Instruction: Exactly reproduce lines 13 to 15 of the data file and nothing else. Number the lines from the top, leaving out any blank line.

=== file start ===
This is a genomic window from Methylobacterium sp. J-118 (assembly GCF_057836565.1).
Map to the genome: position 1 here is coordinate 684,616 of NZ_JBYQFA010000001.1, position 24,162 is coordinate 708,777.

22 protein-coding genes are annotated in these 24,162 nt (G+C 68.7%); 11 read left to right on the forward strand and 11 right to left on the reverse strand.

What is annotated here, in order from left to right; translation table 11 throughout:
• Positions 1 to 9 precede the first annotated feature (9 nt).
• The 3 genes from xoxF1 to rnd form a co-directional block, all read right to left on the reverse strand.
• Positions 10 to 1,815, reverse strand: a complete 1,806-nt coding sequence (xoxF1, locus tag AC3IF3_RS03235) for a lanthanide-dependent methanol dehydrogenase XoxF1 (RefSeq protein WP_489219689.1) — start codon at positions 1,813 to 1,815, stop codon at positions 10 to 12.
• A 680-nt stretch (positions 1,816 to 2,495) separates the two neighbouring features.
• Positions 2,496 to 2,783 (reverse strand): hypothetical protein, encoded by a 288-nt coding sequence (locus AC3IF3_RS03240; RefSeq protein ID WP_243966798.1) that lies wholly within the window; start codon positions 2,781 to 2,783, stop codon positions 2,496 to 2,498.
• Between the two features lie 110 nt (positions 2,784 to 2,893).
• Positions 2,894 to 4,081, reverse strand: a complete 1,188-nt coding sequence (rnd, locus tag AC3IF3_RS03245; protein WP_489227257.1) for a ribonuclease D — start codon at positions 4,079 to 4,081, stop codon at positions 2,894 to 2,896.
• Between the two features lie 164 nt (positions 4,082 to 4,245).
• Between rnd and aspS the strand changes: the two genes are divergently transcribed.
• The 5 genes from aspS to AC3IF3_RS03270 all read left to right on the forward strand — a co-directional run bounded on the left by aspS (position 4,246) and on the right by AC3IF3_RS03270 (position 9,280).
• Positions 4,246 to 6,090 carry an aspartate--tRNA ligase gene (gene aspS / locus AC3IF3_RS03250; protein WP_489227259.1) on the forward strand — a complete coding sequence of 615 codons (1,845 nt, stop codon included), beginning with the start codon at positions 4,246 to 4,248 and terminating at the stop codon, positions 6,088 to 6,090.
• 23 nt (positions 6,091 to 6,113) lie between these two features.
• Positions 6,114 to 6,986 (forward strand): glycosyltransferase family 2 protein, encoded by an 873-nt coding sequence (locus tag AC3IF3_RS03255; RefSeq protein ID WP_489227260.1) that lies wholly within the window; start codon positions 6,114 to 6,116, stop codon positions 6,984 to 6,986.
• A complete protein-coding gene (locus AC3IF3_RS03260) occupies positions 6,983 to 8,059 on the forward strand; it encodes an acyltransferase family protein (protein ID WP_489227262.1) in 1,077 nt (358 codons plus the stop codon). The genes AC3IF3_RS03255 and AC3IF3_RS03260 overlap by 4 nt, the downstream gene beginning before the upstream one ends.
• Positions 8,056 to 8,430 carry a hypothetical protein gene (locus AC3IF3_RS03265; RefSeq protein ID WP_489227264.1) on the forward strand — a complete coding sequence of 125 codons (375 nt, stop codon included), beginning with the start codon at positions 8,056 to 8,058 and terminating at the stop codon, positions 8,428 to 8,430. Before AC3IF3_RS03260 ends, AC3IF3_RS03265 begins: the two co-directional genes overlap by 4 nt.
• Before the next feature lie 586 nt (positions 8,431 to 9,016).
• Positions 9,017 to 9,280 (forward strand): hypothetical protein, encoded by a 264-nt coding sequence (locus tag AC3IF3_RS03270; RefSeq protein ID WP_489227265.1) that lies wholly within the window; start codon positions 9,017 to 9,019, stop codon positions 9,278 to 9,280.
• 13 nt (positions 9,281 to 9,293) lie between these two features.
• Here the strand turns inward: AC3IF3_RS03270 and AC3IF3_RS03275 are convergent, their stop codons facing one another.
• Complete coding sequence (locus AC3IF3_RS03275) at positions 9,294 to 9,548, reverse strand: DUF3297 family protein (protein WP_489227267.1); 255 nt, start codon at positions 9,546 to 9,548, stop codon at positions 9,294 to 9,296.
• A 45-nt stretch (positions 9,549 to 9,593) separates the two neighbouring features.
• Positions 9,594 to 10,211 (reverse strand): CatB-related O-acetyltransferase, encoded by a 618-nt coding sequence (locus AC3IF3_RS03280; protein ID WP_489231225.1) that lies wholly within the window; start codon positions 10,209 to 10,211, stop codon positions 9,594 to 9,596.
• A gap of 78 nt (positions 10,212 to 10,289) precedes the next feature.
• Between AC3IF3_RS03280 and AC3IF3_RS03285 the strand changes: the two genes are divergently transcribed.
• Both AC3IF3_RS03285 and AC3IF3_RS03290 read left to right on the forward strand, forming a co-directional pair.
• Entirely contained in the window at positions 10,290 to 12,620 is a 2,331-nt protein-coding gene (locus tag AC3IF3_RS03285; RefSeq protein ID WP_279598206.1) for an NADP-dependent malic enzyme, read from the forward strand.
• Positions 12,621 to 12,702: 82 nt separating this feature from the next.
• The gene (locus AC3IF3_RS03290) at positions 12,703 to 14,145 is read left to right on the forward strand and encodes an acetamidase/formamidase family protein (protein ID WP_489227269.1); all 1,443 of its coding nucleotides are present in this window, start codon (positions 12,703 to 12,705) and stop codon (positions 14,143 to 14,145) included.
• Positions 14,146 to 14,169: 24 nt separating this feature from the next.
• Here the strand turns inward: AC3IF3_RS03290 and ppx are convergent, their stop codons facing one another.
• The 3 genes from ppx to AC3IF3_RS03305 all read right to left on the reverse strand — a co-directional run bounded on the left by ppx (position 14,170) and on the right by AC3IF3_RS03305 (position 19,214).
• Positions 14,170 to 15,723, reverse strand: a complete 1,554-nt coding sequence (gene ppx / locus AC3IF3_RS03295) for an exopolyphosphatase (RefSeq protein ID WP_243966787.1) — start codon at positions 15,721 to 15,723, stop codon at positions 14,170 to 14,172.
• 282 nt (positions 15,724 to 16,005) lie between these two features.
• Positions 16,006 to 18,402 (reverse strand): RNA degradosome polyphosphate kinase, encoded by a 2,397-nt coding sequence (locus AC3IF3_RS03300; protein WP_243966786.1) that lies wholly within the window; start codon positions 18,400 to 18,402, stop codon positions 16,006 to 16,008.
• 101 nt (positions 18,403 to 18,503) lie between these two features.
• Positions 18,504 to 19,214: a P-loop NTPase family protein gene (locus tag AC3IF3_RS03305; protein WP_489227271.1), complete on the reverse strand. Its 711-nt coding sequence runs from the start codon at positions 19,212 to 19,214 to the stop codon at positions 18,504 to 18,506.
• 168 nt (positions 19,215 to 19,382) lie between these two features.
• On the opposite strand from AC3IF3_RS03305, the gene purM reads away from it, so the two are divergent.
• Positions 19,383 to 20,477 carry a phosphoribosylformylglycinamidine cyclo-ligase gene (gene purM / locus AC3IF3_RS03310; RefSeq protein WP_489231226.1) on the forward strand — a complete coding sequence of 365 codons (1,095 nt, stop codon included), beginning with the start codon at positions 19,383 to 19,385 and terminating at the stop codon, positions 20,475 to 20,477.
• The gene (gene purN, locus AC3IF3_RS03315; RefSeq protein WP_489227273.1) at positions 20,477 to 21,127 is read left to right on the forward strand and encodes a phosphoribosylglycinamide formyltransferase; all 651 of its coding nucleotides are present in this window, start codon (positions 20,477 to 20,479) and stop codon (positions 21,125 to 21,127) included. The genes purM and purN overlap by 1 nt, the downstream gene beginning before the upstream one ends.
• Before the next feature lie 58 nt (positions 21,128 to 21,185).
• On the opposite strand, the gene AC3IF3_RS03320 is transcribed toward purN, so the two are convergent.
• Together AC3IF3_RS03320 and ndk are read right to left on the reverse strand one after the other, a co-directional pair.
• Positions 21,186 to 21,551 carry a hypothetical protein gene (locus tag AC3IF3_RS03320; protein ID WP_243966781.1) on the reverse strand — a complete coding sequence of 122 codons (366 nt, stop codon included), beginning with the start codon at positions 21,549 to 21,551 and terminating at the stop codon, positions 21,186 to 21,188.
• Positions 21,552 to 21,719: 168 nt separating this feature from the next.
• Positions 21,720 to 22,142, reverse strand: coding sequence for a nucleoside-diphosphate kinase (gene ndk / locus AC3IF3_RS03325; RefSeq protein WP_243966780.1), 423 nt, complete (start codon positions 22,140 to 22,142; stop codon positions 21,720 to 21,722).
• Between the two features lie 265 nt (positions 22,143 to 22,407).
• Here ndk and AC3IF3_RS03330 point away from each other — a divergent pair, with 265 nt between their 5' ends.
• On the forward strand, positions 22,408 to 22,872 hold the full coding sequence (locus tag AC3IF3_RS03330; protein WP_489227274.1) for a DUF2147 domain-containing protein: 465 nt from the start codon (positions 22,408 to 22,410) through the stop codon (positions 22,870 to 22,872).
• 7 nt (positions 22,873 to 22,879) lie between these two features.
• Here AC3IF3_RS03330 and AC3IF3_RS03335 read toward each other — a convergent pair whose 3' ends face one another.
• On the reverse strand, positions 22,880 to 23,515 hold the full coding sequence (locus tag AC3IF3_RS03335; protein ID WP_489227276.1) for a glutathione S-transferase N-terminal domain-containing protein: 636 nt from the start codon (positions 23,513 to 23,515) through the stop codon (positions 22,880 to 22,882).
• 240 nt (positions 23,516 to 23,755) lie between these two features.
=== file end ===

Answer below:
• Between rnd and aspS the strand changes: the two genes are divergently transcribed.
• The 5 genes from aspS to AC3IF3_RS03270 all read left to right on the forward strand — a co-directional run bounded on the left by aspS (position 4,246) and on the right by AC3IF3_RS03270 (position 9,280).
• Positions 4,246 to 6,090 carry an aspartate--tRNA ligase gene (gene aspS / locus AC3IF3_RS03250; protein WP_489227259.1) on the forward strand — a complete coding sequence of 615 codons (1,845 nt, stop codon included), beginning with the start codon at positions 4,246 to 4,248 and terminating at the stop codon, positions 6,088 to 6,090.